911 call: Wife tells Ford II he will be on abuse list
A 911 call captured Cynthia Ford telling Grosse Pointe Farms police her husband is abusing her, saying “you are going to be on a wife abuse list ... they are going to take you away.”
The call, placed by Cynthia Ford to the Grosse Pointe Farms Police Department at 10:51 p.m. on July 4 from the Ford’s Lakeshore Road home, lasts nearly three minutes and captures the moments leading up to Edsel Ford II’s arrest.
Near the end, as police arrive at the home, she begins to cry, saying: “He is going to be Edsel Ford, and the police are going to let him be.”
Although Edsel Ford did spend the night of July 4 in jail, Grosse Pointe Farms City Prosecutor Robert Ihrie announced last week he would not be criminally charged because of insufficient evidence.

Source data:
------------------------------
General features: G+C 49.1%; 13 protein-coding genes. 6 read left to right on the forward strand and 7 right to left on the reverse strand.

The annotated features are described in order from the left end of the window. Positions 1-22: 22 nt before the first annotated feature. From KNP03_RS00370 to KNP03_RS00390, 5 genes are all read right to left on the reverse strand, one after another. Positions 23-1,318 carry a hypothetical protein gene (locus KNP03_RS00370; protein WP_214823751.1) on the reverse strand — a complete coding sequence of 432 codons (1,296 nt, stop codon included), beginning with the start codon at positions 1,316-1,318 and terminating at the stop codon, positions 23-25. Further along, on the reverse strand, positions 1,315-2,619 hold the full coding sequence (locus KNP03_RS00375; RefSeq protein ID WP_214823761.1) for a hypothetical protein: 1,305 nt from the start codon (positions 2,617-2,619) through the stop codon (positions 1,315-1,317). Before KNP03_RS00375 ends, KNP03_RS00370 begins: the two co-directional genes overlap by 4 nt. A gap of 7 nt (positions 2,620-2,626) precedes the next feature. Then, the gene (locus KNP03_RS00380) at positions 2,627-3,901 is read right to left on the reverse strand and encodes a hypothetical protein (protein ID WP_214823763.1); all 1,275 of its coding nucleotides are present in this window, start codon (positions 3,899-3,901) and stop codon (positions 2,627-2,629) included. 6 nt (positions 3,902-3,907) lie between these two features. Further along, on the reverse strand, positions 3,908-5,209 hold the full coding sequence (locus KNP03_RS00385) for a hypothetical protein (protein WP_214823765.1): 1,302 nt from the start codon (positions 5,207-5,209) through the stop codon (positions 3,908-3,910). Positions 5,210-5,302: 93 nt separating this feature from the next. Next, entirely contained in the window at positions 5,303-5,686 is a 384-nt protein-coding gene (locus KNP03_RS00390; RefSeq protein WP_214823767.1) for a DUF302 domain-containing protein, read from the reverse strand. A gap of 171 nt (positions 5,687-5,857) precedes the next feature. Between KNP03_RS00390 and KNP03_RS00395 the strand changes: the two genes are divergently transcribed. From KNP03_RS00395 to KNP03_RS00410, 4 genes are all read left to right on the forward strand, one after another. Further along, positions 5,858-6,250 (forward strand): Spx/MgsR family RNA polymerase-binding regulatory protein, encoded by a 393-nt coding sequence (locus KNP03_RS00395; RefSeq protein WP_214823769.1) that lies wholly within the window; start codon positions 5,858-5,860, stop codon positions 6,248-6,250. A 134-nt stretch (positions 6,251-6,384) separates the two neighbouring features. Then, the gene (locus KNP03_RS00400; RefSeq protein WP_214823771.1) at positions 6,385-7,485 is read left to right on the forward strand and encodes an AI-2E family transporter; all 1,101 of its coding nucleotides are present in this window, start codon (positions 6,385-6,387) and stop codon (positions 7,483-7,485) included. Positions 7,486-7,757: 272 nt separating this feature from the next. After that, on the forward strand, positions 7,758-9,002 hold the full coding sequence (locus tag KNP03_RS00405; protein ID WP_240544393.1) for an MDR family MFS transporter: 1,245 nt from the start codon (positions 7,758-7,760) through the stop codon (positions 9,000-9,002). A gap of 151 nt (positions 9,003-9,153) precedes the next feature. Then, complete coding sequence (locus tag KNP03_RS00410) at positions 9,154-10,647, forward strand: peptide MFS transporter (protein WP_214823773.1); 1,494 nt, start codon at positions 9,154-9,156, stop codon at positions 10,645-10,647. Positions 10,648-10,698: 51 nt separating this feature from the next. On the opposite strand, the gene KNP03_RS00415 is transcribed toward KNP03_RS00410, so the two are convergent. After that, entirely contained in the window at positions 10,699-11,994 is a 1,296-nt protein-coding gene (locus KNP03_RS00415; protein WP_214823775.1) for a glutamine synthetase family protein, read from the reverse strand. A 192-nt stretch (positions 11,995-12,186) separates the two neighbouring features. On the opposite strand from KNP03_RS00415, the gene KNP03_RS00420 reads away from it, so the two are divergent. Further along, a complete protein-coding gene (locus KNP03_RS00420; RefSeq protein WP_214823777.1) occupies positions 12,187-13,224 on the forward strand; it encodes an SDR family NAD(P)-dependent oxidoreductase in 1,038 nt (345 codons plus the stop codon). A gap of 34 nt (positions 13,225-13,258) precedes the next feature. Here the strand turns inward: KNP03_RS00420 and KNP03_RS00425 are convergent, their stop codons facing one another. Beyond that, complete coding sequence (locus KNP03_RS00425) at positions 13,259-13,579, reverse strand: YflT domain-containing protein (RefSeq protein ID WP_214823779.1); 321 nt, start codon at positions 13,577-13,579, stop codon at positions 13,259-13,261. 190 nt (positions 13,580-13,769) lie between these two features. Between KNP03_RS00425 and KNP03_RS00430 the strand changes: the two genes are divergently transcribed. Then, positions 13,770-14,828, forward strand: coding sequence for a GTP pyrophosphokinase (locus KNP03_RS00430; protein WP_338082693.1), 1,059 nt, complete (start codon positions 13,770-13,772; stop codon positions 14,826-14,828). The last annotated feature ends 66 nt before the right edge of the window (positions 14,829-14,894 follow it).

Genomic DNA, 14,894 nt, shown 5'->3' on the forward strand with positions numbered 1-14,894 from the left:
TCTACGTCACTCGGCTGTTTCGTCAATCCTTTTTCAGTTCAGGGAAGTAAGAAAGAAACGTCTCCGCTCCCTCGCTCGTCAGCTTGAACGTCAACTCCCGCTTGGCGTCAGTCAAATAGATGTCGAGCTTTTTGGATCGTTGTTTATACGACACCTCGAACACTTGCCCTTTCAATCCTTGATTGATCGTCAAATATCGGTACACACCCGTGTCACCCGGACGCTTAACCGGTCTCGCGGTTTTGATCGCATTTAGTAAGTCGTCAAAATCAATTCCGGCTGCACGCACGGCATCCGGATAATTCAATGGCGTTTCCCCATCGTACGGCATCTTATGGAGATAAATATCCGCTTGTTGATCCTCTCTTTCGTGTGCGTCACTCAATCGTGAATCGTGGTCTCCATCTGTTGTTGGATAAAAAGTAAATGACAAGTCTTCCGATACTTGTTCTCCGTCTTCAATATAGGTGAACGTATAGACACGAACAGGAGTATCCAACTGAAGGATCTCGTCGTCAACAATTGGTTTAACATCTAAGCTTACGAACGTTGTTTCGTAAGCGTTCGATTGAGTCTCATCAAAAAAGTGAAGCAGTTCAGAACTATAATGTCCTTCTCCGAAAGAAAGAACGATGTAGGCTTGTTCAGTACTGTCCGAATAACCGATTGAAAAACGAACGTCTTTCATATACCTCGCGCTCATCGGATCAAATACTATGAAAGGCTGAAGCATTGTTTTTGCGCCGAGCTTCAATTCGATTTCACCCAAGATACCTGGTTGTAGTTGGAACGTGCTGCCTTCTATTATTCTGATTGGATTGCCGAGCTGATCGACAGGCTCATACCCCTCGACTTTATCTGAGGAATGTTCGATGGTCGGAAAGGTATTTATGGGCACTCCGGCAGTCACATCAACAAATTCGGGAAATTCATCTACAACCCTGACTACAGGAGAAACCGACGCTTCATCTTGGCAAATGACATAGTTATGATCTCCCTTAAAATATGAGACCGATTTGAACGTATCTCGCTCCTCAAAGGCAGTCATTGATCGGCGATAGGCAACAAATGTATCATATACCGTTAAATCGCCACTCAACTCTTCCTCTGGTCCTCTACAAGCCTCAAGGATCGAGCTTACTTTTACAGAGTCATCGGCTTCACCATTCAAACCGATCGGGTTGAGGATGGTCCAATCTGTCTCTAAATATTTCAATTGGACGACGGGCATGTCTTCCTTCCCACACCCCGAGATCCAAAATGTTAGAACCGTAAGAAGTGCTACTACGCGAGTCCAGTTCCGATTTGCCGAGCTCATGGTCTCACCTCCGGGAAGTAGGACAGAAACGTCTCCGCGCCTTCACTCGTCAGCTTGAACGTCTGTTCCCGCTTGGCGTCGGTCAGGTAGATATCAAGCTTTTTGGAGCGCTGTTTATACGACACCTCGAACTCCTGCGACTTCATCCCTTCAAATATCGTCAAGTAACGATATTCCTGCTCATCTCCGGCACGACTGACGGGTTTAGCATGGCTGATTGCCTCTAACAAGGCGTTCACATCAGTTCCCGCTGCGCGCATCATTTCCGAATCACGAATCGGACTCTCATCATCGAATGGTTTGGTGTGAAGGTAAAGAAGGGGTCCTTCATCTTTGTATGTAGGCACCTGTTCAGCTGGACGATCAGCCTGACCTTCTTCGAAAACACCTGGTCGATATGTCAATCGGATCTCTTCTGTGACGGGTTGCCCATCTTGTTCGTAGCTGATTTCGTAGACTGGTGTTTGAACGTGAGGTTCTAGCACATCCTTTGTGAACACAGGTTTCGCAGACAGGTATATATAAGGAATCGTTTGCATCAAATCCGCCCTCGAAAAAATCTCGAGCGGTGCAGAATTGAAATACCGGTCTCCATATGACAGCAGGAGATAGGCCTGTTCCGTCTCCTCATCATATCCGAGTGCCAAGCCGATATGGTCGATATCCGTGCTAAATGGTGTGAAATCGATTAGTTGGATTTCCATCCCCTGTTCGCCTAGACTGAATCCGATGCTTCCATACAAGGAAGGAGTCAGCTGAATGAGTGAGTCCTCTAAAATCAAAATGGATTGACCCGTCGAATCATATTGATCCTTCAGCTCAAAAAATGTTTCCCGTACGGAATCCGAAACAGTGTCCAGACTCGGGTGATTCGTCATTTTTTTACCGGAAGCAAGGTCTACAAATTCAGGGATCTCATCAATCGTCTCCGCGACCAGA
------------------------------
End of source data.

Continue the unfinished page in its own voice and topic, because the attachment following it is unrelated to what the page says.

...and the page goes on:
Ford II, the 67-year-old great-grandson of Henry Ford, is on the board of directors of the Ford Motor Co. He has held positions with the Detroit 300 Conservancy, National Advisory Board of the Salvation Army and Detroit Children’s Fund.
Police said during a “physical altercation” at the couple’s home, Edsel Ford took away his wife’s cellphone as she tried to record the incident.
During the 911 call, placed on a home land line, Cynthia Ford tells the dispatcher “everything is actually OK” but asks them to still come to the house. As she waits on the line with the dispatcher, she later apologizes, saying: “All we need to do is convince him to give me the phone back ... it’s really unattractive. I’m sorry.”
In a statement through attorney Todd Flood issued the day after the incident, Cynthia Ford said the July 4 incident wasn’t a domestic violence case, adding: “I stand behind true victims of domestic violence and I am not one of them.” Flood did not return calls Monday.